There is an abundance of free poetry from all the old standards (Whitman, Dickinson, Blake, etc); also thousands of classics - mine include The Call of the Wild, some Frederick Douglass and Mark Twain, A Tree Grows in Brooklyn (another re-readable old favorite). And, a dictionary, a foreign language phrase book, and a Bible, all free. I even have tattoo books, complete with pictures (a word here - the color Nook is very nice, I have seen it, but not worth the considerable added expense as far as I am concerned. I just want the words, right?). Word games and puzzles are also frequently offered free; I have Scrabble, of course, although I don't often play as I'd rather read, but it's there if I want it.

I have discovered a number of good indie authors such as Vincent Zandri(Albany area crime writer - check him out)thru the reader's comments and recommendations, downloading only those with 4 1/2 or 5 stars. Always look to see how many reviews the rating is based on - a five star review is meaningless if three of the author's friends have sent in the comments. I balance this out with the publisher's plot description, being careful to look for buzz words such as "Christian", vampire, paranormal and "erotic", and I avoid anything that hints of silly romance. I am a die-hard true crime afficiando, with crime fiction a close second, and there is an abundance of this material readily accessible.

I now have 120 items downloaded with the one-click system (you need to set up an account on Amazon). The vast majority of these were free or 99 cents. You receive an email confirmation of your downloads and then the charges, if any, appear on your credit card.

As for the device itself, it does complicated things, setting up categories and lists, highlighting phrases, looking up words, keeping any notes you want to make. It does things I haven't even explored yet. The type size is adjustable for us old people and even without a backlight, there is no problem with seeing the screen. Inveterate bed-reader that I am, this has become a breeze, easy to hold and page turn and it goes to sleep by itself if I fall asleep first.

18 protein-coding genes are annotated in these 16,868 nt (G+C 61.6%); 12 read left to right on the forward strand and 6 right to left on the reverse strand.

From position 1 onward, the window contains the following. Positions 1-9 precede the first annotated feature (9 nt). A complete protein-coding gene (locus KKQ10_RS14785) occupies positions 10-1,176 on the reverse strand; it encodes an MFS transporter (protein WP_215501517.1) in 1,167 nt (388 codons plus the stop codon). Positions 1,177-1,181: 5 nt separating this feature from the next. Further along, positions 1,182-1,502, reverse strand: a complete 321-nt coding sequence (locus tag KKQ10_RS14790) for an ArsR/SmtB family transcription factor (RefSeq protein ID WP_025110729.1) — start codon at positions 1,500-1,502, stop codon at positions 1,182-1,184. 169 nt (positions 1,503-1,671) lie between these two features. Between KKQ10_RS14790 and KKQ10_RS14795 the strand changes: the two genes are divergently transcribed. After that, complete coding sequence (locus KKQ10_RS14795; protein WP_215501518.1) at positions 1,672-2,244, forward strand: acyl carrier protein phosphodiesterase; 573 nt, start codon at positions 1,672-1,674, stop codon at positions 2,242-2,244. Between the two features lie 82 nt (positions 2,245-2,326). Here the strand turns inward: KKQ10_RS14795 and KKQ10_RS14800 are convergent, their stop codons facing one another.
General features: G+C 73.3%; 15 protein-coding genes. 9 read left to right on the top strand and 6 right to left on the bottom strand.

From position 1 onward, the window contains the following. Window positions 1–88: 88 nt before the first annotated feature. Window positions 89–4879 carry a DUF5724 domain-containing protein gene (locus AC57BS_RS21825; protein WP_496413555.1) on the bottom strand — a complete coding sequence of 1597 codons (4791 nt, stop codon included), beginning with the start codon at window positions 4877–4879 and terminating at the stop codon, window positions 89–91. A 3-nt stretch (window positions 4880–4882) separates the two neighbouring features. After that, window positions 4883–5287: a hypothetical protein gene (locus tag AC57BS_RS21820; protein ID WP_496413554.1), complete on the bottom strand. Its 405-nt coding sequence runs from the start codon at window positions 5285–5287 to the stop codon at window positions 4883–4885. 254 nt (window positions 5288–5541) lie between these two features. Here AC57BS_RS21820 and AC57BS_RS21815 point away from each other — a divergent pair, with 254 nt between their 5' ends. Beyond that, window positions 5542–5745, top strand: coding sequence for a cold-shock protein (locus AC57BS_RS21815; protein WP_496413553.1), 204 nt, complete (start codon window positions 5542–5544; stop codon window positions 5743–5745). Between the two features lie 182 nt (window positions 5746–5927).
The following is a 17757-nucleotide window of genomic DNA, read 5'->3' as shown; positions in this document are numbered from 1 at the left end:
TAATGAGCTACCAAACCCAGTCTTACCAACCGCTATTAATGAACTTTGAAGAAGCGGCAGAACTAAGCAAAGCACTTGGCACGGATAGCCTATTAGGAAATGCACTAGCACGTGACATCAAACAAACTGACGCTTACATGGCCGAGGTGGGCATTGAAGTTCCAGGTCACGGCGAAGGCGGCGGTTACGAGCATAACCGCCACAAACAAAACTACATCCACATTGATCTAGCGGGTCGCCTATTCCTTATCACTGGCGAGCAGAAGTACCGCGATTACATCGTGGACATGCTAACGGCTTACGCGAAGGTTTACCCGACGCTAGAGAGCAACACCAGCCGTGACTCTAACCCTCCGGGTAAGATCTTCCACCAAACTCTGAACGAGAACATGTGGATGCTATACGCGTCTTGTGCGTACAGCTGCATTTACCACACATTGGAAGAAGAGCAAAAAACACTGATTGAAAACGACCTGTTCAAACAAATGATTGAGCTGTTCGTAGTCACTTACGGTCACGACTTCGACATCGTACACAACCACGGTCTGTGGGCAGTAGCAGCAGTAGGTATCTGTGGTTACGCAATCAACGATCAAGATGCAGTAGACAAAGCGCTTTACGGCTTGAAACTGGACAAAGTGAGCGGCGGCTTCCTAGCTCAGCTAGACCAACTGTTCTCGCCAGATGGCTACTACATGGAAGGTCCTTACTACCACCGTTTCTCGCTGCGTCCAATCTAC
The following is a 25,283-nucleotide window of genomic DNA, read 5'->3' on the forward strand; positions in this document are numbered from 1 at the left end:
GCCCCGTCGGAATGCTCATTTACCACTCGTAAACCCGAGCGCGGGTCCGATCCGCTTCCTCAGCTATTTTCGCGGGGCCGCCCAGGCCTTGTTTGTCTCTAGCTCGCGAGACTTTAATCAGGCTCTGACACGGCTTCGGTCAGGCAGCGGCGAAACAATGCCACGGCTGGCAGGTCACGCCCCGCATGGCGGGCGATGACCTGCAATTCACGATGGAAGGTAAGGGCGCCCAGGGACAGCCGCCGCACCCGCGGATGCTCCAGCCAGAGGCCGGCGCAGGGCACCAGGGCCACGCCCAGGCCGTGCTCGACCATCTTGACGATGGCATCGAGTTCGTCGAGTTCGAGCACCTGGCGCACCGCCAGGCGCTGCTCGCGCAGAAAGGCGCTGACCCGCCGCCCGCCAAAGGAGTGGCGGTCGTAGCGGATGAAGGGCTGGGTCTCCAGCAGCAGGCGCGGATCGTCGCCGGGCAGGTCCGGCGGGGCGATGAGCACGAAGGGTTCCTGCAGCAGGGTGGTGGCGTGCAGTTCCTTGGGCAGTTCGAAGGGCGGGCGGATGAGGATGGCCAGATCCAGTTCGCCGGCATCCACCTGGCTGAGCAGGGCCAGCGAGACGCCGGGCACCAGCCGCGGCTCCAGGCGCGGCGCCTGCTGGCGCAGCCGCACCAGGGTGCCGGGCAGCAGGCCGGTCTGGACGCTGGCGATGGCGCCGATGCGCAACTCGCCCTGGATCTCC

I have resisted buying the overly expensive protective covers, choosing instead to slide it into a flat, cloth zippered bag that I tie-dyed years ago, just to protect it from scratches in my purse and hopefully sand on the beach; I'll be testing that out soon. The artist in me desired a "skin", a thin adhesive veneer available in a multitude of colorful designs which sticks easily on the surface of the reader and makes it look attractive, if that is important to you. Mine is an exotic black and orange art deco design.

I wrote this because I have been asked so many questions about Kindles. Ereaders are taking over the publishing world and (I'm afraid) are the libraries of the future. Yes, I love the feel of a book in my hand, but, truly this is a wonderful innovation.

March 2011

Friday, March 4, 2011

Just Kids

Truth told, I skipped chunks of this Patti Smith memoir for lack of time, but found it very readable and revealing. Her relationship with Robert Maplethorpe was poetic, strange and enduring.

Another Sheldon Russell

HOUSE RULES by Jodi Picoult
An 18-year-old with Asperger’s syndrome is arrested for murder. For those like me who are unfamiliar with AS this story is an enlightening introduction to it. Told chapter by chapter from the viewpoints of Jacob, Emma his mother, Theo his brother, Oliver his lawyer and Richard the detective, it is a skillful and interesting portrait. It also leaves you hanging until the last page.

THE YARD DOG by Sheldon Russell
This is a follow up (actually a previous) book to The Insane Train. I really liked Hook and his colorful companions. There is a new girlfriend and a likeable moonshiner in this one involving the grisly train murder of a friend. Hook investigates the nearby camp housing German prisoners of war for the answers.

GONE by Mo Hayder
A car jacking becomes an abduction when police realize that the young girl sitting in the back seat has been targeted, and it turns out that she is not the first. Detective Jack Caffery and police diver Flea Marley are working to solve this series of deadly crimes, while Flea is trying to protect secrets of her own.

CUT by Cathy Glass
True tale of a young British couple with their first foster child, a thirteen-year-old with desperate problems.

THE SENTRY by Robert Crais
This was an excellent book. Joe Pike and Elvis Costello are one of the best working teams in the crime world. Their friendship is extraordinary and I get a kick out of the idea that Pike is invincible. In this one he loses his guarded heart to a con artist in the middle of a multimillion dollar drug scheme.